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Research shows impacts of melting glacial watersheds


August 30, 2018

New research shows how accelerated melting of glaciers in the Cascade Mountain Range could dwindle late summer stream flows in decades to come, taking previous work on glacial melt to a new level.

A peer-reviewed study is slated for publication in Water Resources Research, a journal of the American Geophysical Union, outlining a complex model for six drainages in the Cascades that are all fed by glaciers in varying degrees. Dr. Chris Frans, the lead on climate studies for the Northwest Division of the U.S. Army Corps of Engineers, led the study while at the University of Washington.

“This is the one that finally pulls it together,” Frans said. “There’s some very detailed work on glaciers alone, but not necessarily the rest of the watersheds.”

The study’s abstract puts it this way: “While changes in glacier area have been studied within the region over an extended period of time, the hydrologic consequences of these changes are not well defined. We applied a high-resolution glacio-hydrological model to predict glacier mass balance, glacier area, and river discharge for the period 1960-2099. Six river basins across the region were modeled to characterize the regional hydrological response to glacier change.

The study accounted for high, mid and low elevation drainages on the eastern front of the Cascades and the cooler, wetter western front, along with seasonal effects of glaciers above those drainages.

According to the study, glacial area coverage has been shrinking as much as 50 percent in the North Cascades over the last century, and as little as 22 percent on Mount Rainier.

“The river basins we modeled include 47 percent of the total area of glaciers and perennial snowfields in Oregon and Washington and encompass a representative range of physical settings,” the study states.

“The signature of glacier melt is strongest in late summer” when glaciers are exposed and other sources of water tend to be declining, Frans explained.

“Results show that the rate of regional glacier recession will increase, but the runoff from glacier melt and its relative contribution to streamflow display both positive and negative trends,” the study continues. “In high elevation river basins, enhanced glacier melt will buffer strong declines in seasonal snowpack and decreased late summer streamflow, before the glaciers become too small to support streamflow at historic levels later in the 21st century. Conversely, in lower elevation basins, smaller snowpacks and the shrinkage of small glaciers result in continued reductions in summer streamflow.”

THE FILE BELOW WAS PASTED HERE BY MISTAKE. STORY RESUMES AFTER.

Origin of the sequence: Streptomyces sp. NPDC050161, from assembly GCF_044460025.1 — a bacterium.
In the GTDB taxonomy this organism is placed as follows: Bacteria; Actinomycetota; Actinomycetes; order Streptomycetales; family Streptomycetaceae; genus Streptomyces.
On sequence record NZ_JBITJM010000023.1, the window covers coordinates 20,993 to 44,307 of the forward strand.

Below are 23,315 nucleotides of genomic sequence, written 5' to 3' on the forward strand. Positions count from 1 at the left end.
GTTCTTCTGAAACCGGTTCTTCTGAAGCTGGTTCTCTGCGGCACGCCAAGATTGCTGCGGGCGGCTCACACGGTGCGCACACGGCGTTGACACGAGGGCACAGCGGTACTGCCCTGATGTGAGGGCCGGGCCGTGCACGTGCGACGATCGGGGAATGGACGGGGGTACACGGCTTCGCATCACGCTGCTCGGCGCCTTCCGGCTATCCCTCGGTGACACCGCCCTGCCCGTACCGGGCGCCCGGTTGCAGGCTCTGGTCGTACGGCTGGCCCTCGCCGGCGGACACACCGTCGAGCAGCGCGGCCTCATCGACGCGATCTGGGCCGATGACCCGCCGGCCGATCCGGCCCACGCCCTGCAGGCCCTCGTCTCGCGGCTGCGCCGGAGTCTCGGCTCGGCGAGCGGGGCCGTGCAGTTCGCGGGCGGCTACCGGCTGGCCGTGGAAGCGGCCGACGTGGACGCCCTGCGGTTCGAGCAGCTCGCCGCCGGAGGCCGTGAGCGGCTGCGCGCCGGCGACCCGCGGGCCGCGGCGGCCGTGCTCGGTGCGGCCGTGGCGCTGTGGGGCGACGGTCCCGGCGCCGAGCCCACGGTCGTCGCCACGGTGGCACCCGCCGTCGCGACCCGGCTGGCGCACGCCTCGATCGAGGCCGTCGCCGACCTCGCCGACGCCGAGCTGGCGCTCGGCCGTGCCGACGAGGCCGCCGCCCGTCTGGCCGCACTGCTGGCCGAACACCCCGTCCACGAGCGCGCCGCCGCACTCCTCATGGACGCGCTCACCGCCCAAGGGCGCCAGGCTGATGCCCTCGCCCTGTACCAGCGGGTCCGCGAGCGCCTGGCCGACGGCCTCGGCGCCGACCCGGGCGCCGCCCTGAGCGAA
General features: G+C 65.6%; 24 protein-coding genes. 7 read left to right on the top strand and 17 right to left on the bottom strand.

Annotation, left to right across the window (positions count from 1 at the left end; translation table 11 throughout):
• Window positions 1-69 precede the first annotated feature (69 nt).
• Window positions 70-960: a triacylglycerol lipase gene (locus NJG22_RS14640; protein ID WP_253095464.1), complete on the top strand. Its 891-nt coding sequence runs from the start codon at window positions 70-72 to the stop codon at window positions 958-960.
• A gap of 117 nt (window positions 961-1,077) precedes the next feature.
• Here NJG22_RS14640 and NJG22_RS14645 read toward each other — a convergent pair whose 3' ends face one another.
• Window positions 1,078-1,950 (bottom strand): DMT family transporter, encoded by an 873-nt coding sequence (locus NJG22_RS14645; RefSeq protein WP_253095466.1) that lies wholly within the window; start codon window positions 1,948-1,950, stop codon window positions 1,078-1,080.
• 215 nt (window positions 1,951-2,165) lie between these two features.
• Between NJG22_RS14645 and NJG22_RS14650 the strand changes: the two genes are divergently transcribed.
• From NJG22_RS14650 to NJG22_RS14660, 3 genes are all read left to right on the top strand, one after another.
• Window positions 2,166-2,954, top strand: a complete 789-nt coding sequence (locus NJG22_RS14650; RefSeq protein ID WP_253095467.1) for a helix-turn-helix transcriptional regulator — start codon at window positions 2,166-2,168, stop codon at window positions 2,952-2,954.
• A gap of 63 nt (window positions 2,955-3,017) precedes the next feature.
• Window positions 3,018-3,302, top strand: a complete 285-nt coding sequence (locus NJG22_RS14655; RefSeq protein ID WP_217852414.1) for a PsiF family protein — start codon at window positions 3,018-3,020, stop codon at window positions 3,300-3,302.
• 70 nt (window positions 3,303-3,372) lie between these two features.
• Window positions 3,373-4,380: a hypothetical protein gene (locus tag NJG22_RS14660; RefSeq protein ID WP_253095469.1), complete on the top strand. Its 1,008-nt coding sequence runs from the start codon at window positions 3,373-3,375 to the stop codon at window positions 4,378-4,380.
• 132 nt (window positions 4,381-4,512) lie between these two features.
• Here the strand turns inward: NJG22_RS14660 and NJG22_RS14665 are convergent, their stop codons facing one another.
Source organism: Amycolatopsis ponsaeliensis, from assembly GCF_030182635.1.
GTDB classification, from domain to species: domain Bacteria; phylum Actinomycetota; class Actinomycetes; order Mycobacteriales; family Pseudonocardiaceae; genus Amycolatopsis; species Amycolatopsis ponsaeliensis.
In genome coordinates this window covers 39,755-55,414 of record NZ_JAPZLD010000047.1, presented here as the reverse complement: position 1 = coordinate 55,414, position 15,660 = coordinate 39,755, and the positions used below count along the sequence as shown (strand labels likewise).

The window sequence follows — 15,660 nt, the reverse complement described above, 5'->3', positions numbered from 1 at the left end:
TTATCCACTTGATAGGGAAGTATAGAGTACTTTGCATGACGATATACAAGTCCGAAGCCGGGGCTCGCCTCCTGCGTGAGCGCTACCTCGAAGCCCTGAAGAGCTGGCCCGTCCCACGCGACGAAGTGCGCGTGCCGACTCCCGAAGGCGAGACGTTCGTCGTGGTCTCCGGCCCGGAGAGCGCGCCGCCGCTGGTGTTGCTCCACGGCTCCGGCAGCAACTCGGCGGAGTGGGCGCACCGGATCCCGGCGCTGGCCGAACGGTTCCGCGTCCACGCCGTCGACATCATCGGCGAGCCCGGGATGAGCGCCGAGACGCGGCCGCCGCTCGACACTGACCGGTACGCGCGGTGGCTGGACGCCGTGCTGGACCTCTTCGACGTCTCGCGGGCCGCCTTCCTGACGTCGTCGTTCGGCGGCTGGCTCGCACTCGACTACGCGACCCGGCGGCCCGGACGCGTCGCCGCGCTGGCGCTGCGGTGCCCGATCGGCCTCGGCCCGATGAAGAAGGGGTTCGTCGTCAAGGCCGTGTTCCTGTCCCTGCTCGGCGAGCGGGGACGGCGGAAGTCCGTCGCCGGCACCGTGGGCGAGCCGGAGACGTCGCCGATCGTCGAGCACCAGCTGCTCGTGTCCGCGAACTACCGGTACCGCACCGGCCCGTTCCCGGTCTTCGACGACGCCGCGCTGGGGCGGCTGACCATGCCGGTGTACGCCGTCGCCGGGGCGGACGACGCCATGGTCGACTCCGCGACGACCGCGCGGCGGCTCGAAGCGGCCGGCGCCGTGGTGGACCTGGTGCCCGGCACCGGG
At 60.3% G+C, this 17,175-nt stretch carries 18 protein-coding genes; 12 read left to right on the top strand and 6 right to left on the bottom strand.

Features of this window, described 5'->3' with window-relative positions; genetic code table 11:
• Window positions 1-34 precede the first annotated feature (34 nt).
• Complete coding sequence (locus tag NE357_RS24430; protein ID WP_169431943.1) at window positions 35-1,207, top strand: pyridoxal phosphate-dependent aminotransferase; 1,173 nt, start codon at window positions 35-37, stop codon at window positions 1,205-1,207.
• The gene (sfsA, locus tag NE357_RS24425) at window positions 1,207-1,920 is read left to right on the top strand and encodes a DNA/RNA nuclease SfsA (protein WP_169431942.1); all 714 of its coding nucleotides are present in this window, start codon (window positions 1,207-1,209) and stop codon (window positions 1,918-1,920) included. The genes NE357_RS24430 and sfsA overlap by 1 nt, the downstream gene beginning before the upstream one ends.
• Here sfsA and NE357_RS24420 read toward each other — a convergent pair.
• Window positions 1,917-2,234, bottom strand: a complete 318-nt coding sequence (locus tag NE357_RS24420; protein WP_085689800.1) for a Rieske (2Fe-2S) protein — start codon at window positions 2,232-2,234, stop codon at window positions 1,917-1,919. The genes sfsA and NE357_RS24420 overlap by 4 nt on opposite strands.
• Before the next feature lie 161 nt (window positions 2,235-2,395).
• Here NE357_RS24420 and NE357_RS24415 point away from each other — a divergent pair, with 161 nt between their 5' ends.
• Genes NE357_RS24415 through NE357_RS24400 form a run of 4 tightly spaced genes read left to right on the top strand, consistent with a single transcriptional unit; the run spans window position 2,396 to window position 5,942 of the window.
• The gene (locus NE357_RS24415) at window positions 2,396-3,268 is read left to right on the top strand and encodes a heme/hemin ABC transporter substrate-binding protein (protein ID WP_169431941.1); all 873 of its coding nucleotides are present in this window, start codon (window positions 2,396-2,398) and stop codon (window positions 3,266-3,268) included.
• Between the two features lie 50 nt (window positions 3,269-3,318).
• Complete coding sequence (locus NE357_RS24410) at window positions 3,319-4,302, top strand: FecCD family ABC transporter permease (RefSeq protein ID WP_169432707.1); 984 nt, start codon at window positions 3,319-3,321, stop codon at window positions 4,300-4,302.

One notable finding from the study: “In glacierized river basins experiencing more rapid retreat, declines in glacier melt can further exacerbate negative trends in summer streamflows driven by reductions in seasonal snowmelt leading up to an 80 percent reduction in late-summer discharge volumes by the end of the century.”

Frans explained that the 80 percent projected reduction in late-summer discharge applies to the more sensitive Stehekin and Cascade upland river basins that were evaluated, and he stressed that the projected reduction would decline further down those drainages, as other sources of water contribute to streamflows.

“That number will become smaller the further downstream you go, the further you get away from the glacial influence,” Frans said.

A concept the study embraces is a “peak water” theory, where glaciers begin melting at an accelerated rate because of their reduced mass and increased exposure to warming temperatures.

“As things start to warm up, you’ll get increased runoff from glaciers, but that decrease rapidly,” resulting in a severely diminished streamflow contribution from glaciers, Frans said.

While low-elevation glaciers have already hit their peak melt, high-elevation glacial melt is projected to peak around mid-century, according to Frans. For areas fed by these glaciers, increased glacier melt in the next several decades will partially buffer declining stream flows from other sources, such as groundwater and reduced snowpack.

Frans said the theory relies on “pretty robust” projections of declining annual snowpacks in decades to come, followed by a lagging diminishment of glacial runoff.

“Glaciers can buffer water supplies. They melt when it’s really warm and there aren’t many other sources of water,” Frans said. “The buffering effects will sustain for the higher elevation areas, but not so much for the lower elevation maritime basins.”

The research paper did not quantify consequences of changes in summer streamflow but some of these changes may have already begun impacting downstream systems, said Frans, noting that the study sets the stage for future analysis of economic impacts, irrigation distribution and impacts on recreation and fisheries that will likely be affected by a trend of rising water temperatures.

“Glacier melt plays a more important role during the driest periods of the year,” Frans said. “Systems downstream of glaciers that rely on glacier melt to buffer low flow periods will suffer from increased variability of the low flow season. This is all linked to lesser volumes.”


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